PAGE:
Q: Not to harp on, but the war you had with Mutti is truly special (note: This fight IS a war, Murphy took some real heat, as did Mutti. Both guys went down, Murphy in the 9th, Mutti in the 11th, and British fans, if they take the time to watch this incredible fight on YouTube, will notice how British fight legend Dennie Mancini is constantly bellowing words of advice/encouragement to Mutti throughout). He passed away at a young age, didn’t he?

L.R.M: “He did, he passed. I’m not sure what happened. But even today, when I get recognised, which I do, even though I’m the shy type who doesn’t really like the limelight. And when I get on the bus and people recognise me, they ask me about the Mutti fight and we talk, and then I get off the bus. But that wasn’t no damn ‘Rocky’ fight – we did it for real! Mutti was a good, tough fighter, but at that time, it seemed like everyone had their hands in my pockets. I had to work a job as well as fight. But I can’t complain, I always had a job and somewhere to live.”

Q: When you look back, which fights of yours are you most proud?

L.R.M: “I like the Dorcy Gaymon fight (KO 9 win for Murhpy in a title defence). He was my sparring partner. He was tall. He was a good guy, I liked him. When we sparred, I only really went to his body, and it was the same in the fight. They really wanted him to get a title shot and he got it. I like the Mutti fight, I still watch it now and then. Everyone likes the Mutti fight (smiles).”

Q: They sure do! Is there anyone you didn’t fight, who you wish you had fought?

L.R.M: “No. I’m just glad I never got hurt. When I fought, in all different countries, I always made sure I got examined after the fight. I didn’t want to have any issues the way some fighters have.”

Q: You sound great today, champ, in full health. How tough was Dwight Muhammad Qawi, yet another great you fought? I know he stopped you (in six rounds in 1987).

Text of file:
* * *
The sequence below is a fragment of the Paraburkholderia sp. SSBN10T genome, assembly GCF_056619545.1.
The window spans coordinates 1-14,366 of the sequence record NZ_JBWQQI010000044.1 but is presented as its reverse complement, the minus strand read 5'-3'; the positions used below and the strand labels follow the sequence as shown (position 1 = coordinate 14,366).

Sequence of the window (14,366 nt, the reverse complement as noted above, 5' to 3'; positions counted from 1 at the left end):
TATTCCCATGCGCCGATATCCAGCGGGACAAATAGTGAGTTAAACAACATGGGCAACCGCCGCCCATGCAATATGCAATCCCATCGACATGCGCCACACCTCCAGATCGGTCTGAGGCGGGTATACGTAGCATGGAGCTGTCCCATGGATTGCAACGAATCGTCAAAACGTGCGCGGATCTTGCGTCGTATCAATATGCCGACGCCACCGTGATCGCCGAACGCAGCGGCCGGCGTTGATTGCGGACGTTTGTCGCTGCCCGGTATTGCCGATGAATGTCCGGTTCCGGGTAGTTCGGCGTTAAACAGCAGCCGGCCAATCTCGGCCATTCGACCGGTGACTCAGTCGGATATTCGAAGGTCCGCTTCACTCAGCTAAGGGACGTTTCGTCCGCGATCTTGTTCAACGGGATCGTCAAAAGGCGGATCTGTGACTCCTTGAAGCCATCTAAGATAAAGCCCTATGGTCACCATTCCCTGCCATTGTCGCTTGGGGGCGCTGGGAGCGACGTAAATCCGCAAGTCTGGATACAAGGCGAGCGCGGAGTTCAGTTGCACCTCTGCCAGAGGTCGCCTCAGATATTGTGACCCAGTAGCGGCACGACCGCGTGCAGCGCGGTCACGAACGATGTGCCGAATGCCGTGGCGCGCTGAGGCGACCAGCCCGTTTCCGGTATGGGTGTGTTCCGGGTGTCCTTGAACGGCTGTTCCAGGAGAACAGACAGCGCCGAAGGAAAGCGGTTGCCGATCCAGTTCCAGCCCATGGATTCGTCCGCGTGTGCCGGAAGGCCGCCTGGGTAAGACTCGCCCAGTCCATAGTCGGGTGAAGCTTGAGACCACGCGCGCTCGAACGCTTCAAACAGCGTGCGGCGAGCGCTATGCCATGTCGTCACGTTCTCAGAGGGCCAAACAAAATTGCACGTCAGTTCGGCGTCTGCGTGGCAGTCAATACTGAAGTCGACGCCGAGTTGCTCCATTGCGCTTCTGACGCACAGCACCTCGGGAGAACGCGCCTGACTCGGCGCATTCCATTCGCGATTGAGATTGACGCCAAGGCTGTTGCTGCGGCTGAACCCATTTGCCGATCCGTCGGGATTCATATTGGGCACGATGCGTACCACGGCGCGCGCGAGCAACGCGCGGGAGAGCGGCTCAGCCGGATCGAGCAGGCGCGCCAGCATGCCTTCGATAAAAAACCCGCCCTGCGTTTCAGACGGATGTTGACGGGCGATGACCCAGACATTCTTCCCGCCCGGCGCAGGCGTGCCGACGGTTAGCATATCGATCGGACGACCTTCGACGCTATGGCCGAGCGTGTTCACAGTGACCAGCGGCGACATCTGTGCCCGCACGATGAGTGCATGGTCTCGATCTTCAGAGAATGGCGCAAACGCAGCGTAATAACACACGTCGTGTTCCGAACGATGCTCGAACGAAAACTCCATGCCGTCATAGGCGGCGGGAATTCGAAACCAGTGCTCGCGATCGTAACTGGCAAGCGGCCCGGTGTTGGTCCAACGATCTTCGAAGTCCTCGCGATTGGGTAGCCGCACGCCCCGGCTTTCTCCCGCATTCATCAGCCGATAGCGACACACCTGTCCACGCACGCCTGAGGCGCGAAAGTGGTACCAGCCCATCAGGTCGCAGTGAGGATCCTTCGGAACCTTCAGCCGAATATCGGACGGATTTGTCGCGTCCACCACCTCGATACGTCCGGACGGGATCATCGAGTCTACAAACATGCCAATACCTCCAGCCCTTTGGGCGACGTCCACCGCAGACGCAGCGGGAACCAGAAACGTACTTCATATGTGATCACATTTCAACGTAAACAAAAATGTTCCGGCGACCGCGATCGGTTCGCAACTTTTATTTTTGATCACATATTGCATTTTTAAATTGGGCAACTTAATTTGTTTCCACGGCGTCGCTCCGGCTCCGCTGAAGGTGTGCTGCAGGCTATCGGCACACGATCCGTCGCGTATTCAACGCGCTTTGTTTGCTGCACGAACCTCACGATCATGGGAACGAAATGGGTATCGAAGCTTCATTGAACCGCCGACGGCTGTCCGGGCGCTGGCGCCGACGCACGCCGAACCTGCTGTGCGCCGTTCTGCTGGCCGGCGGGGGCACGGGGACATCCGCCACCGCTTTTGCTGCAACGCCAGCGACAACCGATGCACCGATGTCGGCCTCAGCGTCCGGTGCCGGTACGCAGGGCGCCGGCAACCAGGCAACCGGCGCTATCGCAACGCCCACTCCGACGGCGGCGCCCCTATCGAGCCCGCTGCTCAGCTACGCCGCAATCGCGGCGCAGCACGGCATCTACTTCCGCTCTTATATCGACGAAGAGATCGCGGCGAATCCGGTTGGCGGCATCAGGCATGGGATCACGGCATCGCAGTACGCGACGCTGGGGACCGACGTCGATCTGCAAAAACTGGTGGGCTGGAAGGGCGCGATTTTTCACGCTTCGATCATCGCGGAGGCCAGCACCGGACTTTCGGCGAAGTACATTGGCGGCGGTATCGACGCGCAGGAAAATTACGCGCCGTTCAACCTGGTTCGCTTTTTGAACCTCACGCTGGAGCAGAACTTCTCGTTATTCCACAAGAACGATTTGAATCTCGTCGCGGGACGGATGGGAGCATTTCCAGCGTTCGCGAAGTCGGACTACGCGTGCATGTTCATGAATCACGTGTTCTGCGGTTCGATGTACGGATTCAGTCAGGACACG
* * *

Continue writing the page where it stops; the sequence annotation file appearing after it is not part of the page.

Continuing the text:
L.R.M: “I think they wanted the [Evander] Holyfield [rematch] fight for him at that time, for the money. That wasn’t me at my best. At my best, I’d have knocked him out. He didn’t hit hard, I never felt any of his punches. He got the Holyfield fight, and Holyfield destroyed him.”

Q: You went up to heavyweight, too.

L.R.M: “I did, I won the Illinois State title. I sparred a lot of greats also. I worked with [Matthew] Saad Muhammad. He was having some issues at the time – he had money and then he didn’t have money. I know Holyfield, for example, he blew so much money. Some of these guys, they earn so much they don’t know what to do with it. Oliver McCall is the same, we sparred a lot but he would never go past the third round with me.”

Q: You sparred McCall? And who else?

L.R.M: “McCall and me, we worked at the same gym together. He would always quit after three rounds, even though we would set out to do six to eight rounds. He wasn’t hard to hit, and I was hitting him with 16oz gloves. He was another nice guy. I haven’t heard from him in a while, we usually talk quite often. He was different when he sparred me compared to when he fought other guys in fights. I also sparred Lennox Lewis, I went back and forth [from the US to the UK]. They cut our sessions after they found out I was a puncher.”

Q: It’s a real pleasure speaking with you, champ. You should put out a book. You should be far more well known than you are, even though the real boxing fans know all about you….

L.R.M: “My wife says that. But I’m pretty shy. I’m still in touch with the sport, I’ll be travelling, going to some fights in June. I still watch some fights. I have nothing to complain about.”

Last Updated on 05/21/2024